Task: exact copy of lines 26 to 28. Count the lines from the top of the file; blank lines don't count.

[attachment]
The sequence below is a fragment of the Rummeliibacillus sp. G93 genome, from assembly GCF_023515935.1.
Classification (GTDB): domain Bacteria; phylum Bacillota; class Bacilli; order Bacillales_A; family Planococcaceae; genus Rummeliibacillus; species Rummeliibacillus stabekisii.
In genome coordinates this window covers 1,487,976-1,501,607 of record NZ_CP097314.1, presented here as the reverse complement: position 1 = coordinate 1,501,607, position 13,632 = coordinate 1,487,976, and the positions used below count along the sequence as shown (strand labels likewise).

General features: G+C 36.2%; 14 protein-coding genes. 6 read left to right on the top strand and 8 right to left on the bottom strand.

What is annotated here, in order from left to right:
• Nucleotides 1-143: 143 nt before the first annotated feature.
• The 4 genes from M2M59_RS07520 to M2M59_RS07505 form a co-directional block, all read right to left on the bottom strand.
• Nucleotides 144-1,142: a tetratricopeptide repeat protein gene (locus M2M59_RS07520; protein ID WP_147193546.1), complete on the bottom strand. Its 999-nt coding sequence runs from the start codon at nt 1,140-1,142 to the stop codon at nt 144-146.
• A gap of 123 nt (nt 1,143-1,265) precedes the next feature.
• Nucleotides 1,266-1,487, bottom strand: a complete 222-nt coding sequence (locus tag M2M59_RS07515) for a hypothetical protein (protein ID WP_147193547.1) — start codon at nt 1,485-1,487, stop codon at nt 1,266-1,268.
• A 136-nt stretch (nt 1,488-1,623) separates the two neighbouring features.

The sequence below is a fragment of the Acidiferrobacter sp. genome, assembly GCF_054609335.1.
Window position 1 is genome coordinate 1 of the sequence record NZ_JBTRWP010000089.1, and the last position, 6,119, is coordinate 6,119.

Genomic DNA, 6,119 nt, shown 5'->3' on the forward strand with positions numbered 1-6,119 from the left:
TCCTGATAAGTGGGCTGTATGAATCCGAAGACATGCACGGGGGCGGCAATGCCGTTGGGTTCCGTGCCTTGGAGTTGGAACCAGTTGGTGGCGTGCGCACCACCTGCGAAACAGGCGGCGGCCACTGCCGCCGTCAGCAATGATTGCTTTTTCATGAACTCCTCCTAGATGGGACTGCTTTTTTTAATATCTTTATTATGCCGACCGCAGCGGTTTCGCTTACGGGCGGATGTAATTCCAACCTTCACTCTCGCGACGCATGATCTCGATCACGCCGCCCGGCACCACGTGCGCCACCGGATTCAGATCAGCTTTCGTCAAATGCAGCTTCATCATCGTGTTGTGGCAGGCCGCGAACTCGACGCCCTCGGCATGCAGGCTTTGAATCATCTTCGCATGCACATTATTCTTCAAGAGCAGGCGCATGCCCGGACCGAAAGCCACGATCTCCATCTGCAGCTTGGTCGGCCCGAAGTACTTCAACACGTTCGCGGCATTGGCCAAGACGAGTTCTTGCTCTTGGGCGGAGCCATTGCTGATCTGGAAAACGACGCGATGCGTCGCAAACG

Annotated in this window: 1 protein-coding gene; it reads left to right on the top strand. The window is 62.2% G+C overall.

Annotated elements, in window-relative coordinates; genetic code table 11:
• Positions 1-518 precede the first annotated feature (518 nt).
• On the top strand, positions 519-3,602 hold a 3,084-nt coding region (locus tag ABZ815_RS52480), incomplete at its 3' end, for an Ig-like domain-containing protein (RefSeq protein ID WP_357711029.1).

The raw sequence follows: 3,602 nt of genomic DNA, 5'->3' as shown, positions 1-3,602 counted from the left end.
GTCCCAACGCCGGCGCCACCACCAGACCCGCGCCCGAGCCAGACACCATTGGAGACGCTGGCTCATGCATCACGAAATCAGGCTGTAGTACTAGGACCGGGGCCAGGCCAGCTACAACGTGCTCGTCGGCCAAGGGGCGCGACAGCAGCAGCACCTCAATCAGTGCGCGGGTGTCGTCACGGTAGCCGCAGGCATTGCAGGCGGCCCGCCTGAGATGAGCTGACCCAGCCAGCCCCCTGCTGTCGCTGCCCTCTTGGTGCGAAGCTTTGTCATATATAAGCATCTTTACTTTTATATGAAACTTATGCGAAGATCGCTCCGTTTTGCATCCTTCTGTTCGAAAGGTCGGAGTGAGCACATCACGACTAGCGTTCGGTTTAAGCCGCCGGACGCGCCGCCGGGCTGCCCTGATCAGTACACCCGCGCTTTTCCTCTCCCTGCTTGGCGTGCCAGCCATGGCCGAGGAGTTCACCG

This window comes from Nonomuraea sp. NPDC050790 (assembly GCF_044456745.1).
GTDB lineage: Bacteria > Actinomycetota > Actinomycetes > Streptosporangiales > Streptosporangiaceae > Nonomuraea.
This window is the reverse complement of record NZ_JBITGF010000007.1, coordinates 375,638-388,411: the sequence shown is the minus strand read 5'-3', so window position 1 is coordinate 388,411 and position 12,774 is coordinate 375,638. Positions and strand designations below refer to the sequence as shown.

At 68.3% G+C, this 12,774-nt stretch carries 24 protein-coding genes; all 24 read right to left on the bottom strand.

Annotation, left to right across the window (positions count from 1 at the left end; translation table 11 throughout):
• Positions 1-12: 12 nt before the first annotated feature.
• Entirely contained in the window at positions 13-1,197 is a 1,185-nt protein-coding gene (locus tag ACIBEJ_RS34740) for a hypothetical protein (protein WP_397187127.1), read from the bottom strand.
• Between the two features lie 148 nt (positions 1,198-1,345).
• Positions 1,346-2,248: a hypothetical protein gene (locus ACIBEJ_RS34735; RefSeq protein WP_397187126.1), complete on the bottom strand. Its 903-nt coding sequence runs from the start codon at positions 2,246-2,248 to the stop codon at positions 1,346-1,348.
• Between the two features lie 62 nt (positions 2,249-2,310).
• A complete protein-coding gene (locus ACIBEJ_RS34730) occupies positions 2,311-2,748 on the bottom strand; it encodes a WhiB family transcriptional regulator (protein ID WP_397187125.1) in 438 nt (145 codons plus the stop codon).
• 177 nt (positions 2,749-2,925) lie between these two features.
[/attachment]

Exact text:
Annotation, left to right across the window (positions count from 1 at the left end; translation table 11 throughout):
• Positions 1-12: 12 nt before the first annotated feature.
• Entirely contained in the window at positions 13-1,197 is a 1,185-nt protein-coding gene (locus tag ACIBEJ_RS34740) for a hypothetical protein (protein WP_397187127.1), read from the bottom strand.